Injury experiences have helped former Stanford standout renew her love for running.
Interview by: Mario Fraioli
The last race Lauren Fleshman ran was the Heaven Can Wait 5K on June 6th in Bend, Oregon, where she ran 16:32 to win the road race outright over a field of 1,069 runners. The next race she’ll run is the 5,000 meter final on June 25 at the U.S. Track & Field Championships in Des Moines, Iowa, where she’ll do battle with 20 or so other women for bragging rights as the best in the land. For the former national champion in the event, next weekend’s championships are just part of the rebuilding process after missing most of last year recovering from surgery on the navicular bone in her left foot.
Competitor.com caught up with Fleshman a little over a week before her first national championship since the 2008 Olympic Trials and got her thoughts on her season so far and mindset heading into the race, as well as how her injury experiences have changed her outlook as an athlete.
Competitor.com: The U.S. Track & Field Championships are a little over a week away and you’re slated to run the 5K – your first major track championship since the Olympic Trials in 2008. What’s your mindset heading into the meet next weekend?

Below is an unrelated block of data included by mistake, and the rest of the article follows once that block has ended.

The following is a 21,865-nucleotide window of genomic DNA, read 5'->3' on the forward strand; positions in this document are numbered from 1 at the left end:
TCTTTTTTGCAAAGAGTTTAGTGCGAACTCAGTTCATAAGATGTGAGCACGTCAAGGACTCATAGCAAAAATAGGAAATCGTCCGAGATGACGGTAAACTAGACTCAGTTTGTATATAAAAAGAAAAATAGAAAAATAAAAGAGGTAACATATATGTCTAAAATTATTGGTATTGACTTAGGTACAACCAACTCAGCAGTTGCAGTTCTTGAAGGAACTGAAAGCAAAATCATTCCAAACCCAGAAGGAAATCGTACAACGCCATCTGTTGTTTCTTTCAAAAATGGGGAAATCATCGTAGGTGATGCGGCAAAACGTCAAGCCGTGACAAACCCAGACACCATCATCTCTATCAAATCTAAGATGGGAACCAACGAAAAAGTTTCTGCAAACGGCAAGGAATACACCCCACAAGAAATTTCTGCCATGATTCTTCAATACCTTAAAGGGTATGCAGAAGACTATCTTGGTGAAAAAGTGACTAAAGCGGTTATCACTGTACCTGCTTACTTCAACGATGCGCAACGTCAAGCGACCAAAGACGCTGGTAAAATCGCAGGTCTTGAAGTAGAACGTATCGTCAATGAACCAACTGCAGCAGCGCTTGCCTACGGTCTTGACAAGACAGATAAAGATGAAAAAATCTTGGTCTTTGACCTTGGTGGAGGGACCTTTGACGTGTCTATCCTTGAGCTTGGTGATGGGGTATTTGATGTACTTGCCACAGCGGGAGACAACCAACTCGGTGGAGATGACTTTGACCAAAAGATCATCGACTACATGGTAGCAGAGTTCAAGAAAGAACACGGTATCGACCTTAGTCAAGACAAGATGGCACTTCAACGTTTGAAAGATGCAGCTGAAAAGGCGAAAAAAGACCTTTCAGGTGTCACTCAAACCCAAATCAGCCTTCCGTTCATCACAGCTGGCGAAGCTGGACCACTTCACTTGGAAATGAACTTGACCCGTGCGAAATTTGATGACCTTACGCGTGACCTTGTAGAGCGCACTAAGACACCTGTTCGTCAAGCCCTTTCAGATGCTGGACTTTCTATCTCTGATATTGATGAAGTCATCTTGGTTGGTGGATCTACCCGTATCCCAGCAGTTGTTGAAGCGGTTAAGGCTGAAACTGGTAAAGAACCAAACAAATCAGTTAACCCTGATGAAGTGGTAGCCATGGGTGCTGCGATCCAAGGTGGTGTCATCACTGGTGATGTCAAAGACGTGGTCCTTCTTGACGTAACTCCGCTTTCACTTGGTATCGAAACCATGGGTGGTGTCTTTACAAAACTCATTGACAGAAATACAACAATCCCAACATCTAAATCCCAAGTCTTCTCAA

Lauren Fleshman: Well I’ve just been kind of been rapidly progressing the last six weeks after what felt like a pretty long holding pattern of being stuck in mediocrity. I’m excited, I feel like I don’t really know what’s possible, but I don’t feel bounded or discouraged in any way, either. I’m healthy, I’m positive, and I’m ready to get out there and see what I can do. I wouldn’t say I’m in the best shape of my life or anything, but I have really turned things around and am starting to get into those workouts that I recognized from my “being in really good shape” days. It would feel good to be back there again.
Let’s talk about your season so far. You opened up with win in 15:42 (5K) at the Oregon Relays, and a few weeks later ran a 4:12 or so in a low-key 1,500. How did it feel to get back on the track and mix it up again?
Well, it’s been kind of a wake-up call to be honest. Just the way you remember racing and what it’s actually like – after enough time has gone by you just need to get out there and get some new calluses to the pain and just experience it again for yourself. I felt like my eyes were bugging out of my head in that first 5K, like “Woah, I used to do this all the time? This is hard!” And that’s only after two years off – I can’t even imagine what it’s like after a longer time! So you know, it was just getting things under control after that race and not letting myself get discouraged and saying, “OK, yeah, this is almost 50 seconds slower than I’ve run before.” I need to be happy with my progress, happy with where I’m at and really just try to take one step at a time. That was what my first race was all about.